Author: Barbara Gormley – Dublin City University, Ireland
The facilitation of media communication is a fundamental and strategic necessity during pandemic risk situations as public health agencies rely on news media to relay accurate and important health messages for the containment and control of the disease and assurances on possible outcomes. Public interest and demand for accurate information during risk situations acutely increases, as people necessitate clear and timely answers from expert sources to critical and often complex questions, to confine immediate fears and acquire instruction. The ability of response officials to communicate in a way that connects with those listening can crucially – reduce morbidity and mortality. Research shows that during a health emergency when officials are attempting to galvanize the population to take a positive action or refrain from a harmful act, an open style of communication that secures the public’s trust is most effective. Numerous studies indicate that trust is a vital component of any crisis strategy, as public suspicions in general of scientific experts and governments is increasing. Current research surrounding public engagement of science-related issues and trust in scientific communications suggest, a paradigm shift from the Deficit Model of Communication where lack of understanding and public skepticism arises from a knowledge deficit and communications that focus on improving the transfer of accurate information from experts to non-experts to fill this deficit, to a more stakeholder inclusive approach where assessing scientific risk is based on many factors as well as the scientific ‘facts’.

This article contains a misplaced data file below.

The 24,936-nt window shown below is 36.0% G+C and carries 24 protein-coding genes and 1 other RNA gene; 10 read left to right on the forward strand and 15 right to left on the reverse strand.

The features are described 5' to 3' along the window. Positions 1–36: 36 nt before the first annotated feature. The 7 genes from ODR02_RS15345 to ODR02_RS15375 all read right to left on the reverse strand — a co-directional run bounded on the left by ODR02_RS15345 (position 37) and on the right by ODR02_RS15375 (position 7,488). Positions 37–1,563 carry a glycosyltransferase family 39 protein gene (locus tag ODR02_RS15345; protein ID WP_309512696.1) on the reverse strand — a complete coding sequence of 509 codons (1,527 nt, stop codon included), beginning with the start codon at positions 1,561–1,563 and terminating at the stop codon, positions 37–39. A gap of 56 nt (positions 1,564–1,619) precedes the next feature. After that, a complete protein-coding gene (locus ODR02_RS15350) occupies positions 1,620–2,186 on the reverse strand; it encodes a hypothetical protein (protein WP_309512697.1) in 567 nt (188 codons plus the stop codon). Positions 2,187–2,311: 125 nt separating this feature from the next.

The author has not yet submitted a copy of the full paper.
Presentation type: Idea in progress
Area of interest: Building a theoretical basis for science communication